Amid confusion at the operations level, the first wave of riot police moved in at half past midnight. Thousands of them in full riot gear – wielding batons and shields – methodologically cleared out Beiping East Road. Most of the protestors, staging a sit-in, were pulled out. Others who resisted were expelled more violently, leading to media images of bruised and bloodied students emerging from behind police lines.

Aided by water cannon trucks, this continued until 7 am. Following Beiping East Road, the Executive Yuan building, and the surrounding complex were also cleared out before police moved to Zhongshan and Zhongxiao East Road, where hundreds remained defiant through the night and the early morning. Prior to each eviction, the members of the media were to first be escorted out, some forcefully, to prevent pictures and videos of the process to permeate the live news cycle.

At daybreak, Taiwan woke up.

The country woke to scenes of protestors, mostly students, clutching bloodied faces as they blinked, dazed and confused, into living rooms and offices. What was initially envisioned by both students and the public to be a climax for the movement instead became a catalyst. As far away as the U.S., Canada and the U.K., supporters, mostly overseas Taiwanese students and immigrants, rallied in public squares in defense of the students. Even Senator Sherrod Brown (D) and Representative Ed Royce (R) would release statements in their support.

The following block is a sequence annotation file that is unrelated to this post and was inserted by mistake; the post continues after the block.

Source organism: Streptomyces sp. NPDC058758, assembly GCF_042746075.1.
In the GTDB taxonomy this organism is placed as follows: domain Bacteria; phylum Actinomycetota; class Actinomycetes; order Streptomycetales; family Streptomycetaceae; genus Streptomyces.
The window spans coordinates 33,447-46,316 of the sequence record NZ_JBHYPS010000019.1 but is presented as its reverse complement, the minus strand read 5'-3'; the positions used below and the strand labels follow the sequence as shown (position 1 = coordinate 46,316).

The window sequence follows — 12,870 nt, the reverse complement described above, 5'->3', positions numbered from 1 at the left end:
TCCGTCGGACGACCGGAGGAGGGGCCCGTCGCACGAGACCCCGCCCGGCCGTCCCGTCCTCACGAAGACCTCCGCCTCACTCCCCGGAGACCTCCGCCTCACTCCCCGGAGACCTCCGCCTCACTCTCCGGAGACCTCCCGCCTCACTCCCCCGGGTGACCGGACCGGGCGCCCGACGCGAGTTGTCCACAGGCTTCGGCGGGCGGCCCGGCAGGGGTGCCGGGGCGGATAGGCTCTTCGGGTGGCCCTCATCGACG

Many of these scenes – videos and images uploaded on Youtube, Facebook and other discussion forums – would end up being taken down faster than they could be put up. And with 41 protestors charged due to the Executive Yuan protest, student groups organized on PTT, the online bulletin board, began to rapidly assemble and compile these files so that they could be used as potential evidence further on.

In the meantime, a full-page advertisement in the New York Times was quickly put together by 4 am, by a group of civic activists with loose ties with the student organizers. It was a powerful message, featuring students with their heads bowed being hosed by a water cannon. “Taiwan,” it noted, “needs your attention and support.” The placement costs of $208,000 (inclusive of the New York Times ad at $153,000 and another at the Taiwan-based Apple Daily) were raised in less than four hours on FlyingV, Taiwan’s equivalent to Kickstarter.